Today is Dussehera. It signifies the end of the joyous Navratras as well as the victory of good over evil.
In ancient mythology, the 10 heads of Ravana represented his mastery over the six shastras and four vedas. But according to some academicians today, these also represent his flaws, some of which led to the Ramayana war and the eventual destruction of his kingdom, kingship, and kinship.
Incidentally, the crypto industry also went through a rollercoaster ride this year. When 2022 began, the price of Bitcoin, the top-most popular cryptocurrency, was revolving around $47,000. By October 2022, it was at $19,000. The total market capitalisation, which was over $2 trillion at the start of the year, is now below $1 trillion.
This Dussehera, let’s take a look at the ten events that crushed the crypto industry.
1. Taxation on VDAs (Virtual Digital Assets)
Gains arising from transactions in cryptocurrencies became taxable from April 1, 2022, following the Budget announcement to that effect by Union Minister of Finance Nirmala Sitharaman in February of this year.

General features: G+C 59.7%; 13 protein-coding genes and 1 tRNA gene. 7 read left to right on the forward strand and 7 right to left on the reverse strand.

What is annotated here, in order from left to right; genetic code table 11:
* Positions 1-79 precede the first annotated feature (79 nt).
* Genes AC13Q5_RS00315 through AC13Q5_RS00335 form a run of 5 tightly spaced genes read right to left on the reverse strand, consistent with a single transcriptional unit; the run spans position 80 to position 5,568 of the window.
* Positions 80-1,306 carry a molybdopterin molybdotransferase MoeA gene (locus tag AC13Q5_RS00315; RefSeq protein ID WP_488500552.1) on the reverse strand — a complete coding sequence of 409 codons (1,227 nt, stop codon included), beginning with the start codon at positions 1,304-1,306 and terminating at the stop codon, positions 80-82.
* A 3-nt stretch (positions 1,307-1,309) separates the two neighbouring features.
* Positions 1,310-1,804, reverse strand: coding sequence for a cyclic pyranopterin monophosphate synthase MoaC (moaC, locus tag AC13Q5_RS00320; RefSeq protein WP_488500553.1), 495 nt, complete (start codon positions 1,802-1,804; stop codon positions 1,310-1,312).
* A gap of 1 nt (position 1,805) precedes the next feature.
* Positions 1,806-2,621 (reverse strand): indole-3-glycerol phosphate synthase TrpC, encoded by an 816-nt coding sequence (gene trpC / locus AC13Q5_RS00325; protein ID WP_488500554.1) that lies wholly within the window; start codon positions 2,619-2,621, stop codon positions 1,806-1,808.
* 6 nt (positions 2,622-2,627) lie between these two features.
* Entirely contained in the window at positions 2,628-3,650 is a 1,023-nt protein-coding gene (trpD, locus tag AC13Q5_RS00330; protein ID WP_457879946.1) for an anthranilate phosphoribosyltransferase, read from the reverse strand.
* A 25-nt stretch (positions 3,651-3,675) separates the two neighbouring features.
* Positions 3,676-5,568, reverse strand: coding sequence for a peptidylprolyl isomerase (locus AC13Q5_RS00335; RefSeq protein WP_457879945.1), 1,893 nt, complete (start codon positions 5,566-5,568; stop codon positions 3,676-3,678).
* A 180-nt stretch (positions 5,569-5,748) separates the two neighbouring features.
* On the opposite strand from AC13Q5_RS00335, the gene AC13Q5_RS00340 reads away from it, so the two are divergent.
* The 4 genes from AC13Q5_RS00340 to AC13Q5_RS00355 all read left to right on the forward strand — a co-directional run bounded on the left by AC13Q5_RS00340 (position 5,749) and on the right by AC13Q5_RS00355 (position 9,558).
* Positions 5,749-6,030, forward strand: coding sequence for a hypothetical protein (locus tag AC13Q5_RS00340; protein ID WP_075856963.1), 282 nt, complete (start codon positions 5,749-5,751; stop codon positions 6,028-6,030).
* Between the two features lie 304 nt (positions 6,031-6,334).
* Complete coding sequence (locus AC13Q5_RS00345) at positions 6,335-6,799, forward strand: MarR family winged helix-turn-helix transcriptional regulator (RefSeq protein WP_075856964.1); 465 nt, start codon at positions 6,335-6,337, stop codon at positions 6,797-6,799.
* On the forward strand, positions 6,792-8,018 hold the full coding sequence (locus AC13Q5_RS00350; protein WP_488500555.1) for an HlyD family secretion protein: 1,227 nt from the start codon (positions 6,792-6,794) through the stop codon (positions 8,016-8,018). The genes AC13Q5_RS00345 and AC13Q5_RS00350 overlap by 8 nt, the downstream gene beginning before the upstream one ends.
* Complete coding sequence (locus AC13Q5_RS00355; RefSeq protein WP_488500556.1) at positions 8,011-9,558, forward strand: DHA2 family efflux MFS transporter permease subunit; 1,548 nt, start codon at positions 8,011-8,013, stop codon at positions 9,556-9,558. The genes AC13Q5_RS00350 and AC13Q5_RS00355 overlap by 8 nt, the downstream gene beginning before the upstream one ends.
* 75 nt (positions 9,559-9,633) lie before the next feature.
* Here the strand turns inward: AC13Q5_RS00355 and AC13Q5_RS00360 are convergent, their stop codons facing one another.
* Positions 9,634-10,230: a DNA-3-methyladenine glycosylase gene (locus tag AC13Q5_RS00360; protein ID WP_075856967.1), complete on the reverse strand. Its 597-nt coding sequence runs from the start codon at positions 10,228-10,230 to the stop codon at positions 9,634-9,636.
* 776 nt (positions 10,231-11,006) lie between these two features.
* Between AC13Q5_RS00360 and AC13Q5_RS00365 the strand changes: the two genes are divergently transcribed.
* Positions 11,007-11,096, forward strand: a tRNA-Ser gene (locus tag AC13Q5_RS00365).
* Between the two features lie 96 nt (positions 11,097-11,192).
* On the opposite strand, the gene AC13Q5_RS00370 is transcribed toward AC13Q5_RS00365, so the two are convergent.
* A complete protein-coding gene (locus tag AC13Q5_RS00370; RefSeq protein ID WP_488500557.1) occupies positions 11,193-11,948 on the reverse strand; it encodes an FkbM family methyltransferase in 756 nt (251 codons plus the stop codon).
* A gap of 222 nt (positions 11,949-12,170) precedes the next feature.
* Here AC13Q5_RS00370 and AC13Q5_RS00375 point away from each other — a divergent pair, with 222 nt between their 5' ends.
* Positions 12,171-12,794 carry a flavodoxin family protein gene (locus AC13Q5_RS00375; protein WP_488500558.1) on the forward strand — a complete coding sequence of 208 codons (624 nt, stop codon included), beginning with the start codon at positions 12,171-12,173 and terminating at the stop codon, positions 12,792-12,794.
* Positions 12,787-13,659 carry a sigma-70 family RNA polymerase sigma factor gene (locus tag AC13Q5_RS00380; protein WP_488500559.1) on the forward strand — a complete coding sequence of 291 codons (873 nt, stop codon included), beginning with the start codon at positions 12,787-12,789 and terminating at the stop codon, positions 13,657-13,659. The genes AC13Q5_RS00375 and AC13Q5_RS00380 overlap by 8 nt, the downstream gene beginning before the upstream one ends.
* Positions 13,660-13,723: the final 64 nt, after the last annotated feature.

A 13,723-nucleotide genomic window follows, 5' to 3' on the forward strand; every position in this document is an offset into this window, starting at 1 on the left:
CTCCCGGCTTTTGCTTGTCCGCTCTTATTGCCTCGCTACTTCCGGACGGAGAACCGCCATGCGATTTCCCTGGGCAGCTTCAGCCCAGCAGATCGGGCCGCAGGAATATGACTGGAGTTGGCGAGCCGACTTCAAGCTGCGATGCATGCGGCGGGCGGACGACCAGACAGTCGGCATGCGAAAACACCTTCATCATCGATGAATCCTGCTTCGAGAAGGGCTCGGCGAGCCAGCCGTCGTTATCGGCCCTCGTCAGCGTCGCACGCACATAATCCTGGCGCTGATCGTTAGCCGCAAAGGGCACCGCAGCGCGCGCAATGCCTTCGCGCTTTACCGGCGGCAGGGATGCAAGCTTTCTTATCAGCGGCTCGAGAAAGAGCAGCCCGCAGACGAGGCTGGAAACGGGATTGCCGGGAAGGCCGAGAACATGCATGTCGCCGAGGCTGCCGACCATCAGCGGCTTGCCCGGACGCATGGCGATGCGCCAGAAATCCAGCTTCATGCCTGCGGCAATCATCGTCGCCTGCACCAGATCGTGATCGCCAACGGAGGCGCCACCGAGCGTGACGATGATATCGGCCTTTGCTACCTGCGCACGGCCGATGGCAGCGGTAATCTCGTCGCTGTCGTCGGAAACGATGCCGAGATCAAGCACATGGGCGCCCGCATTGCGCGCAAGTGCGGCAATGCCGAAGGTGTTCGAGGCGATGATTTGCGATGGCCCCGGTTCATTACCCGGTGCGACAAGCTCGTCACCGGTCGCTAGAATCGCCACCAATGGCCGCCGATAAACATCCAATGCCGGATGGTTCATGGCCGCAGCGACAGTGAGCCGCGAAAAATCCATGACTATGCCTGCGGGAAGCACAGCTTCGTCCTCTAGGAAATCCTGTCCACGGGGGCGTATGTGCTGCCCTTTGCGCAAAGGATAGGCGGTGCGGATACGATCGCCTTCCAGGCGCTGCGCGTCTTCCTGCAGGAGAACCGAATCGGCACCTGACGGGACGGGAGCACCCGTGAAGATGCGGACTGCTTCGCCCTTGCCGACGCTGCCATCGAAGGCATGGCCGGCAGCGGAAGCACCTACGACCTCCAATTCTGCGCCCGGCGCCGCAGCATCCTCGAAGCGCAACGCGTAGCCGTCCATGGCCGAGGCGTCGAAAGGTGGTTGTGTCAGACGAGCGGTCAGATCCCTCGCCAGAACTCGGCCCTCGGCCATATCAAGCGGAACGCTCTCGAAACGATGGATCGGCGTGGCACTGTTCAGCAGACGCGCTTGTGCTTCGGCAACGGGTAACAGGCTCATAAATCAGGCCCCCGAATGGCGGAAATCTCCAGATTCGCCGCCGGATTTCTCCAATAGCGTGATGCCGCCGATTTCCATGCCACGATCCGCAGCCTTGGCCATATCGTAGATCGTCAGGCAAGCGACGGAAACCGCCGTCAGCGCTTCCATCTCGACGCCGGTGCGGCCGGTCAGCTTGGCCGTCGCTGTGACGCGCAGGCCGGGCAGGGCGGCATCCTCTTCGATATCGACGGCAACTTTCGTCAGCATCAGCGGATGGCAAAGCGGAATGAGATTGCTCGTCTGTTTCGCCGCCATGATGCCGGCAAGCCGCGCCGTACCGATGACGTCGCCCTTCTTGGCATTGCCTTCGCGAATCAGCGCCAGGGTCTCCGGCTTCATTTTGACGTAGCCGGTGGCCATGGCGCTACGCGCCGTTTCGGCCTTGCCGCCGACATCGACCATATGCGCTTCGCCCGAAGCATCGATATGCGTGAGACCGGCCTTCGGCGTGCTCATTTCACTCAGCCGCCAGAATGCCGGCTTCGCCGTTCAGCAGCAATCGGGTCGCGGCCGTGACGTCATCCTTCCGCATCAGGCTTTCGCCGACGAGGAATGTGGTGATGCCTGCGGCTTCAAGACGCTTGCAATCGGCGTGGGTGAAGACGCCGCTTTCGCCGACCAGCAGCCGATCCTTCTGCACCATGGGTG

She announced a 30 per cent taxation on virtual digital assets (VDAs), apart from tax deducted at source (TDS) implications, which came into effect from July 2022.
While the crypto market has been on a downward spiral since early this year, the introduction of taxes has also had an impact on falling volumes of crypto in India. However, investors have also gained from it in some ways.
After the crypto taxation came into effect, major crypto exchanges witnessed a significant dent in their trading volumes.
Trading volumes on WazirX and CoinDCX dropped by at least 80 per cent. According to statistics obtained from data aggregator nomics.com, trade volumes on Indian cryptocurrency exchanges have significantly decreased after the 1 per cent TDS came into effect from July 1, 2022.
2. ED Crackdowns
In July 2022, according to several media reports, the Enforcement Directorate asked crypto exchanges, such as CoinDCX and CoinSwitch Kuber, for more information and records as part of its investigation into alleged cases of foreign exchange violations.